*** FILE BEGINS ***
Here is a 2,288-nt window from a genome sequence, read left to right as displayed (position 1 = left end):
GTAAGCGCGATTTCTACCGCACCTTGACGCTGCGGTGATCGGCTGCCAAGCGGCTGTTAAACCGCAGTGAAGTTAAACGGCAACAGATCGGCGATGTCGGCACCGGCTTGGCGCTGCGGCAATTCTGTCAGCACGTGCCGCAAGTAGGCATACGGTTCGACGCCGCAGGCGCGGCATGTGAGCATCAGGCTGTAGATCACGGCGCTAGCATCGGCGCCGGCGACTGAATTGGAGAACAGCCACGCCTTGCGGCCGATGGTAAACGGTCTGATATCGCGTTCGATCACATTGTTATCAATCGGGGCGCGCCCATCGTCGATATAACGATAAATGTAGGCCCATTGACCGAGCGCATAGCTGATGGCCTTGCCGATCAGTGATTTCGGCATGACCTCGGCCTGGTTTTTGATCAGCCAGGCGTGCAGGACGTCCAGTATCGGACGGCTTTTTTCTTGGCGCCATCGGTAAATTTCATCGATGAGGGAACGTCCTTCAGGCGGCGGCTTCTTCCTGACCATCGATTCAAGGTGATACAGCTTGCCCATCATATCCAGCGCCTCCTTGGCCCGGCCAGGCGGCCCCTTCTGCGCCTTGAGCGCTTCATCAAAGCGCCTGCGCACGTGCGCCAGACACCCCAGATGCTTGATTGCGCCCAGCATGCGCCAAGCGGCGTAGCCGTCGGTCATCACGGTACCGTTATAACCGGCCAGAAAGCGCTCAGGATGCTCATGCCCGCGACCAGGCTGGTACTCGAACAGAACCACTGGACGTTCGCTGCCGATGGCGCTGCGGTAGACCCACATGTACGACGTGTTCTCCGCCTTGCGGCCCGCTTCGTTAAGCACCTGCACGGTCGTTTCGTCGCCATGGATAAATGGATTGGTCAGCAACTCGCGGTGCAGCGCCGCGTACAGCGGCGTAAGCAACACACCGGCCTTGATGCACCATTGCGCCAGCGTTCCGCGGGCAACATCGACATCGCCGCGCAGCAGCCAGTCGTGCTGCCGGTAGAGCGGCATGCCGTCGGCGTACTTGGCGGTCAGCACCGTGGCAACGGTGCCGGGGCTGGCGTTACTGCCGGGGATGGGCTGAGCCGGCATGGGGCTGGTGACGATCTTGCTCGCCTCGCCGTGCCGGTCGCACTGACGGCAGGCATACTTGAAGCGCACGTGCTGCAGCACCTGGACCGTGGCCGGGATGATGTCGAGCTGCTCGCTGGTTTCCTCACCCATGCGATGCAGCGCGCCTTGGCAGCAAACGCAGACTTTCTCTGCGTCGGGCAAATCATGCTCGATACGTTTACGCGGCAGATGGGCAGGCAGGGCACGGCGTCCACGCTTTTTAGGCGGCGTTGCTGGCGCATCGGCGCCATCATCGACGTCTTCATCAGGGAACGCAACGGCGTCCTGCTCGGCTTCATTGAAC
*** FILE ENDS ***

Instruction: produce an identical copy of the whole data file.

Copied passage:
Here is a 2,288-nt window from a genome sequence, read left to right as displayed (position 1 = left end):
GTAAGCGCGATTTCTACCGCACCTTGACGCTGCGGTGATCGGCTGCCAAGCGGCTGTTAAACCGCAGTGAAGTTAAACGGCAACAGATCGGCGATGTCGGCACCGGCTTGGCGCTGCGGCAATTCTGTCAGCACGTGCCGCAAGTAGGCATACGGTTCGACGCCGCAGGCGCGGCATGTGAGCATCAGGCTGTAGATCACGGCGCTAGCATCGGCGCCGGCGACTGAATTGGAGAACAGCCACGCCTTGCGGCCGATGGTAAACGGTCTGATATCGCGTTCGATCACATTGTTATCAATCGGGGCGCGCCCATCGTCGATATAACGATAAATGTAGGCCCATTGACCGAGCGCATAGCTGATGGCCTTGCCGATCAGTGATTTCGGCATGACCTCGGCCTGGTTTTTGATCAGCCAGGCGTGCAGGACGTCCAGTATCGGACGGCTTTTTTCTTGGCGCCATCGGTAAATTTCATCGATGAGGGAACGTCCTTCAGGCGGCGGCTTCTTCCTGACCATCGATTCAAGGTGATACAGCTTGCCCATCATATCCAGCGCCTCCTTGGCCCGGCCAGGCGGCCCCTTCTGCGCCTTGAGCGCTTCATCAAAGCGCCTGCGCACGTGCGCCAGACACCCCAGATGCTTGATTGCGCCCAGCATGCGCCAAGCGGCGTAGCCGTCGGTCATCACGGTACCGTTATAACCGGCCAGAAAGCGCTCAGGATGCTCATGCCCGCGACCAGGCTGGTACTCGAACAGAACCACTGGACGTTCGCTGCCGATGGCGCTGCGGTAGACCCACATGTACGACGTGTTCTCCGCCTTGCGGCCCGCTTCGTTAAGCACCTGCACGGTCGTTTCGTCGCCATGGATAAATGGATTGGTCAGCAACTCGCGGTGCAGCGCCGCGTACAGCGGCGTAAGCAACACACCGGCCTTGATGCACCATTGCGCCAGCGTTCCGCGGGCAACATCGACATCGCCGCGCAGCAGCCAGTCGTGCTGCCGGTAGAGCGGCATGCCGTCGGCGTACTTGGCGGTCAGCACCGTGGCAACGGTGCCGGGGCTGGCGTTACTGCCGGGGATGGGCTGAGCCGGCATGGGGCTGGTGACGATCTTGCTCGCCTCGCCGTGCCGGTCGCACTGACGGCAGGCATACTTGAAGCGCACGTGCTGCAGCACCTGGACCGTGGCCGGGATGATGTCGAGCTGCTCGCTGGTTTCCTCACCCATGCGATGCAGCGCGCCTTGGCAGCAAACGCAGACTTTCTCTGCGTCGGGCAAATCATGCTCGATACGTTTACGCGGCAGATGGGCAGGCAGGGCACGGCGTCCACGCTTTTTAGGCGGCGTTGCTGGCGCATCGGCGCCATCATCGACGTCTTCATCAGGGAACGCAACGGCGTCCTGCTCGGCTTCATTGAAC